chapter  11
10 Pages


ByCristina Chiaramonte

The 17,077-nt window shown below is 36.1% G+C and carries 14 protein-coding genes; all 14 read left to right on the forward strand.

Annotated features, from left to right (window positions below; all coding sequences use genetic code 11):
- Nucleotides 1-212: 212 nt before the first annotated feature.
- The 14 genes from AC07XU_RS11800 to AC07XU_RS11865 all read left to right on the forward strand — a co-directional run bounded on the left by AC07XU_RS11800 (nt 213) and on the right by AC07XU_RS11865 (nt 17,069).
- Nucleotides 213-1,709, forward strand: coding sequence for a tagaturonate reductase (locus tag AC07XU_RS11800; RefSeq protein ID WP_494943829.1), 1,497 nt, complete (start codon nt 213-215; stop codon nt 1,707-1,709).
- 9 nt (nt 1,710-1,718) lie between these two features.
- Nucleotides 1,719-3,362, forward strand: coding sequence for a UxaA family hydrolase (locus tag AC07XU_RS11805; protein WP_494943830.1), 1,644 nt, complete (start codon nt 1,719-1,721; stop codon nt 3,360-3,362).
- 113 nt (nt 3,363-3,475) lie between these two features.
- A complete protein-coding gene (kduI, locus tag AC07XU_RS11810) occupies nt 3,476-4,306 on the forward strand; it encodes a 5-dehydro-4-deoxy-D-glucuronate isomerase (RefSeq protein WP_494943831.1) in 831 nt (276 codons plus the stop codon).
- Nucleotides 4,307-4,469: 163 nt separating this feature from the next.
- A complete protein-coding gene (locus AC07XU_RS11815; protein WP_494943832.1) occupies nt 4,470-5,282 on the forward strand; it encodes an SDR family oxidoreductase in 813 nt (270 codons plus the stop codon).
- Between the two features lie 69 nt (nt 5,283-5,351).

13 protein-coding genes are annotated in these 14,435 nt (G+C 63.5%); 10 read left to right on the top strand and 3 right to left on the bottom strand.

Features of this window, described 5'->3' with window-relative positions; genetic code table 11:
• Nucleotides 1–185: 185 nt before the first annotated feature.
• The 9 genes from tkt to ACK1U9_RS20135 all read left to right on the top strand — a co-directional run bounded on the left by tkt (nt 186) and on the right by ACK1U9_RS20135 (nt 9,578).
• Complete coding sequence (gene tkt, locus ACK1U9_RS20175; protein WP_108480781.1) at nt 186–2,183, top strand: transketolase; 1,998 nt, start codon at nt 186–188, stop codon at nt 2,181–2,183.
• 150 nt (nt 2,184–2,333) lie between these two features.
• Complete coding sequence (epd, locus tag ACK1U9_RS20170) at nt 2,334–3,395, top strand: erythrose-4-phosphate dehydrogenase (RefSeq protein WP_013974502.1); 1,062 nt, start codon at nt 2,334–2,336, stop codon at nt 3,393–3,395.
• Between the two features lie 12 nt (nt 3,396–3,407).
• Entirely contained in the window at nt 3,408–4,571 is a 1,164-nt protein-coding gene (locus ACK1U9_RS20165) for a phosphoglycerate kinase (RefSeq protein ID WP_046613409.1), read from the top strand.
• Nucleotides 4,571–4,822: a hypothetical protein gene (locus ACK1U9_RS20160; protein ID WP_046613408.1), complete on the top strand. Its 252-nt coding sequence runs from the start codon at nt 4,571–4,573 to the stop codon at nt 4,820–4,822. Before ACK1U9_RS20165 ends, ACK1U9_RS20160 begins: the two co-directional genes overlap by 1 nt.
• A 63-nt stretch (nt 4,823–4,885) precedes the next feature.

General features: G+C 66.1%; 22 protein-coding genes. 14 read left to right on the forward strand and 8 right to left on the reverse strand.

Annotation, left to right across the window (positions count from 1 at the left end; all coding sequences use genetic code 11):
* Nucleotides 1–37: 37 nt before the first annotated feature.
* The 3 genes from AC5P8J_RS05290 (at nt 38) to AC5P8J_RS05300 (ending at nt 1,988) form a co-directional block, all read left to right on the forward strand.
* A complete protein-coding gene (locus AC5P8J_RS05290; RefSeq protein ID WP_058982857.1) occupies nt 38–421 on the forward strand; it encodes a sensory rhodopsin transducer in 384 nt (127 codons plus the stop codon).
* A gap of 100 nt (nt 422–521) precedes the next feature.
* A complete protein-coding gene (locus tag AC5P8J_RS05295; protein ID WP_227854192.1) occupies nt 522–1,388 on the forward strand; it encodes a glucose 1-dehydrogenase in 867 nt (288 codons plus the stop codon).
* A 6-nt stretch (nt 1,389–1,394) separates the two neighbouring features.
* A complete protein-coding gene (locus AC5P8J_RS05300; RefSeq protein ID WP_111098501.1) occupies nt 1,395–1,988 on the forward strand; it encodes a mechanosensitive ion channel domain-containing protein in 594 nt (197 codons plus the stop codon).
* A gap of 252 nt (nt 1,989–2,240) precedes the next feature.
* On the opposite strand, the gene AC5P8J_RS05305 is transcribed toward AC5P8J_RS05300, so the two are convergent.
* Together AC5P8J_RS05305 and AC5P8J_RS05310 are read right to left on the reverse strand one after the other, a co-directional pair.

Taking into account a long history of research and studies, and the relative bibliography, which is the product of at least two periods of fervid debate on the subject-the 1930s and 1940s and the 1970s and 1980s-what we know today about the walls can be summed up briefly as follows. The ridge of the terrace on which Pompeii stood was first surrounded by walls in the first half of the sixth century BC. Remains of the walls have been identified at Porta Nocera2 and between Porta Nocera and Tower III, beneath the Tower of Mercury and at Porta Vesuvio; traces of it have come to light at Porta Ercolano (see Map 2). The circuit of this fortification, roughly coinciding with that of the subsequent ones in the northwest and southeast sectors, seems to have defined for the first time the area of more than 65 ha (160 acres) that the city was to keep up to the end. From that time on a wall surrounded the entire plateau along the so-called “tactical ridge,” defined by the conformation of the margins of the lava front which in protohistoric times had formed the hill on which the city stood (Figure 11.1).